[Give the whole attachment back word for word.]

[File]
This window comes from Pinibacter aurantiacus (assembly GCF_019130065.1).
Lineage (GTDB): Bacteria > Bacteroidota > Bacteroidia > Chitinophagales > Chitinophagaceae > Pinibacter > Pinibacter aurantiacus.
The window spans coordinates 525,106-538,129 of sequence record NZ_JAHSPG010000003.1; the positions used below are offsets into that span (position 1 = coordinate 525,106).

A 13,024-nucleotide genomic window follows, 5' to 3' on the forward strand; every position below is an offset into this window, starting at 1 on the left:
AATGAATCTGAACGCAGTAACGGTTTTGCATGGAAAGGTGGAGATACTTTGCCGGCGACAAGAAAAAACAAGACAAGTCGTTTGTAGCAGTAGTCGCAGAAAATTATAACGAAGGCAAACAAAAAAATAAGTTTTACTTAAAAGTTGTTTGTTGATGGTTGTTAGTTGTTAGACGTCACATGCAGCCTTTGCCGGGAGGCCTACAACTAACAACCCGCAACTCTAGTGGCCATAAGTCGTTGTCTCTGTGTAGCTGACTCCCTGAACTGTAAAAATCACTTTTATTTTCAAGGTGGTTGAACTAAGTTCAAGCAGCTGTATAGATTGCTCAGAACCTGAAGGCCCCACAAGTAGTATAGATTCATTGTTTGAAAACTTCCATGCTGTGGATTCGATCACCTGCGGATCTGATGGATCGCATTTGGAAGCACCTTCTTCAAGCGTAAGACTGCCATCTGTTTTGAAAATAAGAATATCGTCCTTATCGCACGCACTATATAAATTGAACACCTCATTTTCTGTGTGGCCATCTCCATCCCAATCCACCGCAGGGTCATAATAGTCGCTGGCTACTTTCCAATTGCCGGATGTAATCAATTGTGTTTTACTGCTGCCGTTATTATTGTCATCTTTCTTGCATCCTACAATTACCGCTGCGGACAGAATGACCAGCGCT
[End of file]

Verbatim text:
This window comes from Pinibacter aurantiacus (assembly GCF_019130065.1).
Lineage (GTDB): Bacteria > Bacteroidota > Bacteroidia > Chitinophagales > Chitinophagaceae > Pinibacter > Pinibacter aurantiacus.
The window spans coordinates 525,106-538,129 of sequence record NZ_JAHSPG010000003.1; the positions used below are offsets into that span (position 1 = coordinate 525,106).

A 13,024-nucleotide genomic window follows, 5' to 3' on the forward strand; every position below is an offset into this window, starting at 1 on the left:
AATGAATCTGAACGCAGTAACGGTTTTGCATGGAAAGGTGGAGATACTTTGCCGGCGACAAGAAAAAACAAGACAAGTCGTTTGTAGCAGTAGTCGCAGAAAATTATAACGAAGGCAAACAAAAAAATAAGTTTTACTTAAAAGTTGTTTGTTGATGGTTGTTAGTTGTTAGACGTCACATGCAGCCTTTGCCGGGAGGCCTACAACTAACAACCCGCAACTCTAGTGGCCATAAGTCGTTGTCTCTGTGTAGCTGACTCCCTGAACTGTAAAAATCACTTTTATTTTCAAGGTGGTTGAACTAAGTTCAAGCAGCTGTATAGATTGCTCAGAACCTGAAGGCCCCACAAGTAGTATAGATTCATTGTTTGAAAACTTCCATGCTGTGGATTCGATCACCTGCGGATCTGATGGATCGCATTTGGAAGCACCTTCTTCAAGCGTAAGACTGCCATCTGTTTTGAAAATAAGAATATCGTCCTTATCGCACGCACTATATAAATTGAACACCTCATTTTCTGTGTGGCCATCTCCATCCCAATCCACCGCAGGGTCATAATAGTCGCTGGCTACTTTCCAATTGCCGGATGTAATCAATTGTGTTTTACTGCTGCCGTTATTATTGTCATCTTTCTTGCATCCTACAATTACCGCTGCGGACAGAATGACCAGCGCT